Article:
We spend all day clicking, poking or swiping computer icons, yet most of us rarely think about them. The Ubuntu Linux design team, however, has been busy in recent weeks rethinking the icons in the popular open source operating system, and has unveiled a set of new designs with an eye toward compatibility with both PCs and mobile platforms.
Ubuntu developers usually tweak the artwork and visual themes of the operating system a little bit for each twice-yearly release. The platform's look hasn't changed radically, however, since Canonical abandoned the orange-brown "Human" theme of Ubuntu's early days back in 2010.
Ubuntu’s Mark Shuttleworth says that Ubuntu Linux on track for full convergence before Microsoft , but why is he following Microsoft’s ‘lead’ (in antifeatures)? This is not necessary. He would be better off joining antitrust complaints. Shuttleworth is correct in pointing out that we’re moving towards mobile and servers (pundits agree with him  and so do sales numbers [3-6], which demonstrate Linux domination ).
Microsoft is widely expected to converge its operating systems across desktops, mobile phones and tablets. However, according to Mark Shuttleworth, Ubuntu Linux is on track to achieve full convergence first.
Back in June, we were ready to announce the immediate availability for download of a new Linux distribution, called Unity-for-Arch, which used Ubuntu's Unity user interface on a basic Arch Linux Live CD.
Just before the holiday season sets in, Canonical has a surprise gift for all Ubuntu mobile fans. A new Ubuntu Touch image has been released and this is claimed to be the most stable release so far. Along with that, this release boasts a new way to dual boot with Android. This is a giant new step and will be specially welcome by enthusiasts who would like to experiment Ubuntu on their phones, leaving existing Android system untouched.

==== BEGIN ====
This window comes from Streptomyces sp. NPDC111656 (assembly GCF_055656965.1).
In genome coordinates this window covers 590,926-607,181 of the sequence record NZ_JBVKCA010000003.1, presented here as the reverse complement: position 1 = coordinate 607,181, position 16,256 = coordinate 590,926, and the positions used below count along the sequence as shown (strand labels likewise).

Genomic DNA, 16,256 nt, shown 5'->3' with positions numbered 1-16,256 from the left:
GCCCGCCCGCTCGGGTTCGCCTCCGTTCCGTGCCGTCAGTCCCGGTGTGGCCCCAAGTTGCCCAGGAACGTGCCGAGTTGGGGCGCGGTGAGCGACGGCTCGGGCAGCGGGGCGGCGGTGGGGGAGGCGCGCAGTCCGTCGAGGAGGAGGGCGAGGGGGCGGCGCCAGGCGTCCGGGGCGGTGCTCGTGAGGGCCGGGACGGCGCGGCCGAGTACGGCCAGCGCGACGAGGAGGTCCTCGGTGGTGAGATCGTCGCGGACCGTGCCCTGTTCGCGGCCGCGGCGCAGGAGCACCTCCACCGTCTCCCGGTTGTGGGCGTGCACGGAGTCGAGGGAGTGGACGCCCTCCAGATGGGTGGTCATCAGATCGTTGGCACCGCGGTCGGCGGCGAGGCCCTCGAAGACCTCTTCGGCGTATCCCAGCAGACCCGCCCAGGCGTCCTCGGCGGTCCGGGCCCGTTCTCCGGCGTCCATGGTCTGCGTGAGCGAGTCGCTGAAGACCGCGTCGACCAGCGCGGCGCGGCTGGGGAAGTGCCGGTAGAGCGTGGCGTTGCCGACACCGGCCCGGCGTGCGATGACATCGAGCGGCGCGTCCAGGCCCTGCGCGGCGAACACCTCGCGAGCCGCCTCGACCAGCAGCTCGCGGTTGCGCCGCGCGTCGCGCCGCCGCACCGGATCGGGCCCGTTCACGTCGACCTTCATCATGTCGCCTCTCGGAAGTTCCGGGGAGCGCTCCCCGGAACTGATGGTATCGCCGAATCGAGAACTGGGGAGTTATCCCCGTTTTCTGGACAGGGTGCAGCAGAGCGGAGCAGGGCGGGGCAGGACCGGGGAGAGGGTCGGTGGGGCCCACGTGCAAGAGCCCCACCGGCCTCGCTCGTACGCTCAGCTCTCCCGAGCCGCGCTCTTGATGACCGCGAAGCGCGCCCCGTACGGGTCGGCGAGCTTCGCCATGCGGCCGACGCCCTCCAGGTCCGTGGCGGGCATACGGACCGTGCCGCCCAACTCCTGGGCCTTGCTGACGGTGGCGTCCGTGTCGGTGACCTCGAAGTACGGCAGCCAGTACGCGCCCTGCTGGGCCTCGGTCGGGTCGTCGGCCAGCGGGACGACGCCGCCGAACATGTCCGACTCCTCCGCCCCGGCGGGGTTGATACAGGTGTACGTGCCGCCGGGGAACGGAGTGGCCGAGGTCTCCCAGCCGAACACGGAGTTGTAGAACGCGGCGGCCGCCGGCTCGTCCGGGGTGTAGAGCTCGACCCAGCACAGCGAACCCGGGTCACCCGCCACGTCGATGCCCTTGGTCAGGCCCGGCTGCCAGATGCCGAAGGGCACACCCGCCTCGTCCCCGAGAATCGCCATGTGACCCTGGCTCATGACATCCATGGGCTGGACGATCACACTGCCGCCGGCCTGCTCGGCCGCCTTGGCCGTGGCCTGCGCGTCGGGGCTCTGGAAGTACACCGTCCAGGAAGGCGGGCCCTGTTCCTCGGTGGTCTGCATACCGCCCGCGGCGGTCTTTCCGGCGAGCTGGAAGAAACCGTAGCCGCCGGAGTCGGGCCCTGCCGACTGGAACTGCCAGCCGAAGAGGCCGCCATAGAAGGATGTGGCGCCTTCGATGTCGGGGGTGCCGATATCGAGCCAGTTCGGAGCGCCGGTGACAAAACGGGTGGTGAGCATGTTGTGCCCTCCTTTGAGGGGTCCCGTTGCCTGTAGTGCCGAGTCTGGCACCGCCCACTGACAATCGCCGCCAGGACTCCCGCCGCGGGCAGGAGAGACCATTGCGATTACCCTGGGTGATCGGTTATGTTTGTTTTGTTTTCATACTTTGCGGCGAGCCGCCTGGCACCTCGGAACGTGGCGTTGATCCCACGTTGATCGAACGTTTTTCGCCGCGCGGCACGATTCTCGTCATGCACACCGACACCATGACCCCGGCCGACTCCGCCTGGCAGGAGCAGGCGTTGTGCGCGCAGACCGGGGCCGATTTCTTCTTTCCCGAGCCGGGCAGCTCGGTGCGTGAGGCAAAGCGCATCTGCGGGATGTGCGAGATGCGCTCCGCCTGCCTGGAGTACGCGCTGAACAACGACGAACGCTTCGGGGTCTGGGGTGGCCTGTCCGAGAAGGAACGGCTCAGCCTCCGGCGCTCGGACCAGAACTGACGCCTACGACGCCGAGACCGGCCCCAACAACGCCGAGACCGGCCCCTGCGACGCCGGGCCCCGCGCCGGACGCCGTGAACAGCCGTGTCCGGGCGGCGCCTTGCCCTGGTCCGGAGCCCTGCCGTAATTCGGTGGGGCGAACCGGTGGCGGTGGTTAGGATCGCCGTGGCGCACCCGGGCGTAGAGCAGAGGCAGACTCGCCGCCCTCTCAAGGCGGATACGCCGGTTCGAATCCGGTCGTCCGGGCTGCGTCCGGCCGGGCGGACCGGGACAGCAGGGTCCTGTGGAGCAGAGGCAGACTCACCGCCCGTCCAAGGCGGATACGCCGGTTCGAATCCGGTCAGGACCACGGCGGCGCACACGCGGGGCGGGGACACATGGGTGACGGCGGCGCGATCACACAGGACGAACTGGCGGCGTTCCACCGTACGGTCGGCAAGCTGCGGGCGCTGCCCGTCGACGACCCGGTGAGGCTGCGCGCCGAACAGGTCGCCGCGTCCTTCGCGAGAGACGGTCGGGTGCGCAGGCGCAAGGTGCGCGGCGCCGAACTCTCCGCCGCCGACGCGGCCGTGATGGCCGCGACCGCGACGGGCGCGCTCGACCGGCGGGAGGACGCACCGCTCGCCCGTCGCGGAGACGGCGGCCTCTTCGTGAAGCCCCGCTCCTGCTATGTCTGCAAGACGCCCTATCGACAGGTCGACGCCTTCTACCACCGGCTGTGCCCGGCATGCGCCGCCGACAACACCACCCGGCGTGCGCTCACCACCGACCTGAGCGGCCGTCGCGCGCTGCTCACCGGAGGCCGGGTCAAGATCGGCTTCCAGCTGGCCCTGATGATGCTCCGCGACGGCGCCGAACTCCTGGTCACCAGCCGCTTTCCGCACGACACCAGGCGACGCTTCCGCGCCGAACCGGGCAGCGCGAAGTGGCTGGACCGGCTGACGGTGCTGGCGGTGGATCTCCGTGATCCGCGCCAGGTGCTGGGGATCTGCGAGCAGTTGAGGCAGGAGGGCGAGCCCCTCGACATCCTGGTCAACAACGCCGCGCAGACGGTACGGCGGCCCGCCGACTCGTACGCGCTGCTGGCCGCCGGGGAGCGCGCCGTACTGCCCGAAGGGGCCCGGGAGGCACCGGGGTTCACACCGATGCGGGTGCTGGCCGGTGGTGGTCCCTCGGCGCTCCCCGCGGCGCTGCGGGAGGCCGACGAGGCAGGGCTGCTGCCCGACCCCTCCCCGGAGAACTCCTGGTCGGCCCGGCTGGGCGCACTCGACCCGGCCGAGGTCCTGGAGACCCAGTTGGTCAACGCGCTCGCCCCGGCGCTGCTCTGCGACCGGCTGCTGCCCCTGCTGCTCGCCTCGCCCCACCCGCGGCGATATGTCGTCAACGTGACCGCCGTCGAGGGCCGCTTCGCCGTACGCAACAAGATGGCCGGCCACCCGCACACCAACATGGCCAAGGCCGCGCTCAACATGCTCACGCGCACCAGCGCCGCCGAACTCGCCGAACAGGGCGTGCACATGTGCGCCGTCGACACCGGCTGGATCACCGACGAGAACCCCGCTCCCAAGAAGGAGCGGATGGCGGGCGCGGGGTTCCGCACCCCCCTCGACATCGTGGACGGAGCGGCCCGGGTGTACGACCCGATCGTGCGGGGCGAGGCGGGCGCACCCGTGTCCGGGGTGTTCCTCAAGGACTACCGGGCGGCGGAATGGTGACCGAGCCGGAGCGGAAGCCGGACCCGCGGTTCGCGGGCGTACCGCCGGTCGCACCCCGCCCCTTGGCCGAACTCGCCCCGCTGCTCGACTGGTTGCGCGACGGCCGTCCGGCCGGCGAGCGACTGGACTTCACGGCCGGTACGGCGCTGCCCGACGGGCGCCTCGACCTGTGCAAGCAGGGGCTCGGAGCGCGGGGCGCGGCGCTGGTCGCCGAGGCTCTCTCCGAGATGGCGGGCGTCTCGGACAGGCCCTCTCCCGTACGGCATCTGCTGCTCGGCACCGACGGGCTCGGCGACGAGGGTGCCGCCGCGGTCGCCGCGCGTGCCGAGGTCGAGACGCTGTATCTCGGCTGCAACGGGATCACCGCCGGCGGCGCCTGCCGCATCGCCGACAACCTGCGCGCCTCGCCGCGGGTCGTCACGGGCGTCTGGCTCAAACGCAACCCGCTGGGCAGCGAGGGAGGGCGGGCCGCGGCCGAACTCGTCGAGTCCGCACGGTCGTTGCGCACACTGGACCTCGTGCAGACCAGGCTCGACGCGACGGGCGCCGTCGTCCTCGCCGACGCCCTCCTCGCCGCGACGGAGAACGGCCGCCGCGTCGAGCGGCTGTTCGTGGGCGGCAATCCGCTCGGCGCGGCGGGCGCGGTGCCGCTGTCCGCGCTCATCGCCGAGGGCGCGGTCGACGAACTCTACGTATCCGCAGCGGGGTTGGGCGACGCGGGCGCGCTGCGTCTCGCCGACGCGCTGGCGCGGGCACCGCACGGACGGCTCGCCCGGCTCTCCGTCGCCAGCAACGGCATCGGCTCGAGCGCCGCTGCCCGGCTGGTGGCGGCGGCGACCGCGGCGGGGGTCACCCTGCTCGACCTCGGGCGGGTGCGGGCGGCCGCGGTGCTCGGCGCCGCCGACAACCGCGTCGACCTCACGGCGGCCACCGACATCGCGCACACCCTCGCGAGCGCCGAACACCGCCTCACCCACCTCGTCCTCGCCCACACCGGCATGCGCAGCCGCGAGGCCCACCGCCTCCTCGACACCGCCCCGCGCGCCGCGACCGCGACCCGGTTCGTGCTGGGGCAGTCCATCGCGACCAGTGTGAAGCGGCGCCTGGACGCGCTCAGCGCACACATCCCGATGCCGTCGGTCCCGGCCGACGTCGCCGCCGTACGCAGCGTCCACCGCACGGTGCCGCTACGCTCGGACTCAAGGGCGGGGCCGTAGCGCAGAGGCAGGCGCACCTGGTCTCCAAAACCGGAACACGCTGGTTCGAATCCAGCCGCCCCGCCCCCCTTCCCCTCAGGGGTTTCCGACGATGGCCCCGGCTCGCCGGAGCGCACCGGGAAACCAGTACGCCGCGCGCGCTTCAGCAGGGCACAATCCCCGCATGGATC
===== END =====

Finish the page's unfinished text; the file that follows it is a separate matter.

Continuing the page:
Ubuntu operating systems are storing the Wi-Fi profiles, including the clear text passwords, outside the home folder, making them a lot more accessible.
He may have stepped back from the CEO role at Canonical, but Mark Shuttleworth is still very much the public face of Ubuntu.
He suffered a setback earlier this year when the crowdfunded Ubuntu Edge project – in which he invested a lot of personal capital, if not actual money – failed to get anywhere near its ambitious investment target. However, he tells us the project wasn’t a total failure, and may even be aped by the best-known smartphone maker of them all.
The popular Linux distribution Ubuntu will enable TRIM support for SSDs by default in its upcoming Ubuntu 14.04 Long Term Support (LTS) release. For those unfamiliar with what TRIM is, it is a command the OS instructs to the drive to wipe invalid flash blocks when they are no longer needed.
Canonical founder Mark Shuttleworth is no stranger to exploring rarefied territory. The man has, after all, been to space.
His interest in new frontiers means Ubuntu, the Linux distro he created, is also poised to make a great leap - to go where no Linux has gone before.
Canonical today unveiled their latest work on their underdog Ubuntu mobile operating system. If you can remember, it was only October when Canonical announced Ubuntu 13.10 for smartphones, with a fully featured system attempting to rival Android. Today, in a somewhat odd move, the company has announced the availability of a developer preview of a new dual boot feature allowing supported Nexus devices to switch quickly between an Android-based OS and Ubuntu.